Date: September 16th 2011
Solidarity Peace Trust
Some Perceptions on the Poverty Question in Zimbabwe
By Busani Mpofu
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The World Bank estimated urban poverty in Zimbabwe in 1990/91 to be 12 percent while the 1995 Poverty Assessment Study found urban poverty to be 39 percent. In January 2009, Save the Children estimated that 10 out of 13 million Zimbabweans, over 75 percent of the population, were living in 'desperate poverty.' In April 2010, UNICEF noted that 78 percent of Zimbabweans were "absolutely poor" and 55 percent of the population, (about 6.6 million) lived under the food poverty line while New Zimbabwe estimated that more than 65 percent of Zimbabweans lived below the poverty datum line in December 2009. Recently, commentators have argued that it is very clear that poverty is increasing in the country. The sense we get from the above statistics is that some agencies have defined certain percentages of Zimbabweans as poor, below some abstractly conceived poverty lines. The statistics, however, do not tell us how long those poor people have existed in poverty conditions or the historical and social dimensions of people's understandings of poverty-what it is to 'be poor.'
This article attempts to tackle some perceptions about poverty in Zimbabwe, partly addressing the issue of the changing understandings of what being 'poor' has meant to those perceived as poor. Drawing from the experiences of the urban poor, I also attempt to explore historical and social dimensions of people's understandings of poverty-what it is to 'be poor'. This is partly because what people do for themselves, as poverty alleviation strategies, presumably turns crucially on how they understand their own circumstances (rather than on whether the state or some other agency defines them as poor or not). Inevitably, the centrality of unemployment as the main cause of poverty featured high among urban Africans during the colonial period. The conception of unemployment, however, appeared to have changed in the post-colonial era especially after 2000 when some professional jobs like teaching began to be associated with poverty.
Perceptions on identifying poverty, its causes and solutions as perceived by the poor themselves, politicians, planners, practitioners, academics and outsiders vary considerably. Other scholars have contended that the problem of defining and fighting poverty is more of a political and technical problem than a rational activity while Pete Alcock argued that we need not look further than politics and politicians to find the causes of poverty as they run the country and are therefore responsible for the problems within it. Understanding poverty thus also requires an understanding of the social policies which have been developed in response to it and which have thus removed, restructured or even recreated it.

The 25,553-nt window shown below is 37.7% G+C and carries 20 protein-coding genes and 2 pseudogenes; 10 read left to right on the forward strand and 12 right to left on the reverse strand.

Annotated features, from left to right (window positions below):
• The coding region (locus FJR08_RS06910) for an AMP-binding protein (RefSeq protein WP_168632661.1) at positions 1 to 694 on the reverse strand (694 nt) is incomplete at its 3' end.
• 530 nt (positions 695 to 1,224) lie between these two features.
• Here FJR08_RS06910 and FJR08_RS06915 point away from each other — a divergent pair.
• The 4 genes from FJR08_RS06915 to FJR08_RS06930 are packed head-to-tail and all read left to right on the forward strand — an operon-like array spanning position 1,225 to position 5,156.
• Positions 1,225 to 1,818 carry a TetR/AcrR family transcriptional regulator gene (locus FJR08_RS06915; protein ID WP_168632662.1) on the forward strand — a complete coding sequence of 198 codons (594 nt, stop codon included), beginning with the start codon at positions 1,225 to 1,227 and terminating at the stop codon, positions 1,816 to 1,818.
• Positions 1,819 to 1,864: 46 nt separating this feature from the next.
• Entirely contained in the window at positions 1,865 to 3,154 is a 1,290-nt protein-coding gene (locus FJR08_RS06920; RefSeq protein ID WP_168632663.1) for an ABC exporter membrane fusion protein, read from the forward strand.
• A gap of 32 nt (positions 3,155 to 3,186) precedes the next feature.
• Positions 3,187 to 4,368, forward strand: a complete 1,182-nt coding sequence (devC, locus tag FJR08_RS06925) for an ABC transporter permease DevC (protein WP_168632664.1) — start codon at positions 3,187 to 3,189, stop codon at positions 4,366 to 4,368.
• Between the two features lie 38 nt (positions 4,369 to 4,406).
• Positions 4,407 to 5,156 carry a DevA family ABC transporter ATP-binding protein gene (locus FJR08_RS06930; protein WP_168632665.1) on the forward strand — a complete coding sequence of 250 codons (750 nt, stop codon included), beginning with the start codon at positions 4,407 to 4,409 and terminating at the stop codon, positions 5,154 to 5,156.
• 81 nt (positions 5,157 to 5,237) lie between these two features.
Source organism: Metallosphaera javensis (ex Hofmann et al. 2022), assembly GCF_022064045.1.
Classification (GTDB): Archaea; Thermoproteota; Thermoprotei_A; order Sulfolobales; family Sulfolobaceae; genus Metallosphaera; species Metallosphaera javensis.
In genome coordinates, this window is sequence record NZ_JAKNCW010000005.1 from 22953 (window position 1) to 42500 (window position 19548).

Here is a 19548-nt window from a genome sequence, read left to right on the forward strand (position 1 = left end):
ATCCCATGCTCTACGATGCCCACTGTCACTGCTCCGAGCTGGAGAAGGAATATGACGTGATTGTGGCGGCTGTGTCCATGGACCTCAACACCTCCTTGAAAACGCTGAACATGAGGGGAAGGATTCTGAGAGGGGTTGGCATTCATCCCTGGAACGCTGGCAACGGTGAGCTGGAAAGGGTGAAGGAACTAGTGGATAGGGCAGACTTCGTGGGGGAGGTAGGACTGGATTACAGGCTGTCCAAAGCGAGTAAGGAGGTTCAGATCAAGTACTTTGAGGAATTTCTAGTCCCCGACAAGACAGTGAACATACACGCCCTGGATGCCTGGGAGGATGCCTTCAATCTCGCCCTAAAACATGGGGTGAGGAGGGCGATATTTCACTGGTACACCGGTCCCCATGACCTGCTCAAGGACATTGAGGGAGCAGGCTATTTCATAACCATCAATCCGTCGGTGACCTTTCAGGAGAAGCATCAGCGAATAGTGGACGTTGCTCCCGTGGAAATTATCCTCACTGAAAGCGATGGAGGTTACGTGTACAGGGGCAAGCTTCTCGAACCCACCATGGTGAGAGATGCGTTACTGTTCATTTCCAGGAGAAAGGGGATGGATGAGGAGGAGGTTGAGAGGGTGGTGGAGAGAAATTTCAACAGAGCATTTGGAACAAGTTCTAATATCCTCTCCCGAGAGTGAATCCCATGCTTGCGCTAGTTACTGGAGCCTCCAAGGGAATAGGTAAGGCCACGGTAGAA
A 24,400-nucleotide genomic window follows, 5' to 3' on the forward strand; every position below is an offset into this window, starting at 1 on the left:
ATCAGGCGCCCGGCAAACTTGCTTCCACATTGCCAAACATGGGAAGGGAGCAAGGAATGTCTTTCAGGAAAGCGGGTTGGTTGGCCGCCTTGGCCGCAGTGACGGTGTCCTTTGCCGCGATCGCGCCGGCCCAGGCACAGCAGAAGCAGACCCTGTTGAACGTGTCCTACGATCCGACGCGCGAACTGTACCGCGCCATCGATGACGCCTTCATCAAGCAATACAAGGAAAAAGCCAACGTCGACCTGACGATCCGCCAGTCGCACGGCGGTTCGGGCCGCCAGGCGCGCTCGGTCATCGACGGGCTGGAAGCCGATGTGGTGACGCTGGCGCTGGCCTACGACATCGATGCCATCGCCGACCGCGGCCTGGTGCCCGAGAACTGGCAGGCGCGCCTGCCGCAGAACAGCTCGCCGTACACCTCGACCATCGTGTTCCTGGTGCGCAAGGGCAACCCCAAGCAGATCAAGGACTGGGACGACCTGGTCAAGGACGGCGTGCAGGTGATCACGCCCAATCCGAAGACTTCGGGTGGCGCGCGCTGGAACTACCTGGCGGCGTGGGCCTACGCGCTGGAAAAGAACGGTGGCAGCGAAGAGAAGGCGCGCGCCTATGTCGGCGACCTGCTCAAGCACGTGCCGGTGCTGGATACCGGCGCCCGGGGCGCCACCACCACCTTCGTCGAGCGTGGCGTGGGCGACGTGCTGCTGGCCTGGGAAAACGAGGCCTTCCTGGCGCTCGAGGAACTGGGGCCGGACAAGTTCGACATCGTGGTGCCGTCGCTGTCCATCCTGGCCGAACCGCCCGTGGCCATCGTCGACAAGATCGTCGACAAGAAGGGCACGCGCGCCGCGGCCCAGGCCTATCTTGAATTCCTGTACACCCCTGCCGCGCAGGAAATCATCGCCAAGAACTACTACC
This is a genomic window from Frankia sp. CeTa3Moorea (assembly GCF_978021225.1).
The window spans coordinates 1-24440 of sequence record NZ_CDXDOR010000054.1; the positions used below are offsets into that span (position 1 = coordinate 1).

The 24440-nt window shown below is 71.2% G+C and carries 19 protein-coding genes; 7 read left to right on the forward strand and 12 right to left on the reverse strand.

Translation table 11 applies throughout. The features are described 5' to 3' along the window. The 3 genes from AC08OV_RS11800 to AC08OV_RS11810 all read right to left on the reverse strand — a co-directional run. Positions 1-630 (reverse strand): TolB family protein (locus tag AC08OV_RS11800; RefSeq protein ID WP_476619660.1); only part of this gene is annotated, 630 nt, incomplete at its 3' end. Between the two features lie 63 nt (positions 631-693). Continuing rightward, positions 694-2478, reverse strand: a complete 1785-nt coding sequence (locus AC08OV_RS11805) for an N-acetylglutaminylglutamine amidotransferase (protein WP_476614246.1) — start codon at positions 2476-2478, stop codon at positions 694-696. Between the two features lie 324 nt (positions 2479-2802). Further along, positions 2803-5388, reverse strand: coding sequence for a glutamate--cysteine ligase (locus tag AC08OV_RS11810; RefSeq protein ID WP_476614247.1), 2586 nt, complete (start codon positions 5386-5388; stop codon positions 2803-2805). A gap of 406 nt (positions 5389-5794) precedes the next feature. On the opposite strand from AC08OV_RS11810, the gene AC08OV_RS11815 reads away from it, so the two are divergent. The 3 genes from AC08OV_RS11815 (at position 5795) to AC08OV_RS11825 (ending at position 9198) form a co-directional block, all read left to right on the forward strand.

A challenge with studying poverty is that it has many facets and people have their own varied and changing notions of it. Worse still, the poor themselves are not a homogeneous group, they are diverse. According to John Iliffe, it is their diversity that makes it even harder to study them. The above problematic is also related to various contested definitions of poverty used by anthropologists, economists, development workers, geographers, sociologists and urban planners and historians. Economists sometimes use indexes and formulas to back up their theories that may be very confusing to historians, while sociologists and development workers may feel they have the monopoly of writing about poverty because of the proximity of their work to the poor in societies and also because the they have at times used the word poverty as a catchword for some of their programmes.
There is therefore no one correct, scientific, agreed definition of poverty because poverty is inevitably a political concept, and thus inherently a contested one.
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